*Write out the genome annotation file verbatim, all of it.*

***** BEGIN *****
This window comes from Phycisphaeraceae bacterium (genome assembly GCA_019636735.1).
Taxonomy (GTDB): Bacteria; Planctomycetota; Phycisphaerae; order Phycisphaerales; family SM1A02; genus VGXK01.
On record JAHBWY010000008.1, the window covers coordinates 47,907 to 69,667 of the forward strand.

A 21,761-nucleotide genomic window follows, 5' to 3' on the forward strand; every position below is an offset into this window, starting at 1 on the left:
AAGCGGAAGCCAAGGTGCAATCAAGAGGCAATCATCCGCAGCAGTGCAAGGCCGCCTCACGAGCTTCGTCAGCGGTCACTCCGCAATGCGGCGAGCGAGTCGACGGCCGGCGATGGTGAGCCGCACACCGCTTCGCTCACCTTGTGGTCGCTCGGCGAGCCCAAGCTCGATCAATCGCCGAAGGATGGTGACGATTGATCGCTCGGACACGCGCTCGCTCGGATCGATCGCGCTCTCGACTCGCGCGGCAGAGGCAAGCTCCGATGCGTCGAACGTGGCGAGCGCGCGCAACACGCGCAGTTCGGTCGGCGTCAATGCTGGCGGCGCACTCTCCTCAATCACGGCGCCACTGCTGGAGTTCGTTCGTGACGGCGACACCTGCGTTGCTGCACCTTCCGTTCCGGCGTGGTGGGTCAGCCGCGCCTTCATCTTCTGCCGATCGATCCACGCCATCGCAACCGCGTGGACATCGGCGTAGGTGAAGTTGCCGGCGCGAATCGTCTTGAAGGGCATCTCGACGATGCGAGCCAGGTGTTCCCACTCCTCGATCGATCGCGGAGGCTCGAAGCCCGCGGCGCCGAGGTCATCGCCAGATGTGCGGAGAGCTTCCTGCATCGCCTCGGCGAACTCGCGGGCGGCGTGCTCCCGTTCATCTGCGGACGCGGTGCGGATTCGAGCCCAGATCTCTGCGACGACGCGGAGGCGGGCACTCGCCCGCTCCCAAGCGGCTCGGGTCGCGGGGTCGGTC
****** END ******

This window comes from Phycisphaeraceae bacterium (genome assembly GCA_019636735.1).
Taxonomy (GTDB): Bacteria; Planctomycetota; Phycisphaerae; order Phycisphaerales; family SM1A02; genus VGXK01.
On record JAHBWY010000008.1, the window covers coordinates 47,907 to 69,667 of the forward strand.

A 21,761-nucleotide genomic window follows, 5' to 3' on the forward strand; every position below is an offset into this window, starting at 1 on the left:
AAGCGGAAGCCAAGGTGCAATCAAGAGGCAATCATCCGCAGCAGTGCAAGGCCGCCTCACGAGCTTCGTCAGCGGTCACTCCGCAATGCGGCGAGCGAGTCGACGGCCGGCGATGGTGAGCCGCACACCGCTTCGCTCACCTTGTGGTCGCTCGGCGAGCCCAAGCTCGATCAATCGCCGAAGGATGGTGACGATTGATCGCTCGGACACGCGCTCGCTCGGATCGATCGCGCTCTCGACTCGCGCGGCAGAGGCAAGCTCCGATGCGTCGAACGTGGCGAGCGCGCGCAACACGCGCAGTTCGGTCGGCGTCAATGCTGGCGGCGCACTCTCCTCAATCACGGCGCCACTGCTGGAGTTCGTTCGTGACGGCGACACCTGCGTTGCTGCACCTTCCGTTCCGGCGTGGTGGGTCAGCCGCGCCTTCATCTTCTGCCGATCGATCCACGCCATCGCAACCGCGTGGACATCGGCGTAGGTGAAGTTGCCGGCGCGAATCGTCTTGAAGGGCATCTCGACGATGCGAGCCAGGTGTTCCCACTCCTCGATCGATCGCGGAGGCTCGAAGCCCGCGGCGCCGAGGTCATCGCCAGATGTGCGGAGAGCTTCCTGCATCGCCTCGGCGAACTCGCGGGCGGCGTGCTCCCGTTCATCTGCGGACGCGGTGCGGATTCGAGCCCAGATCTCTGCGACGACGCGGAGGCGGGCACTCGCCCGCTCCCAAGCGGCTCGGGTCGCGGGGTCGGTC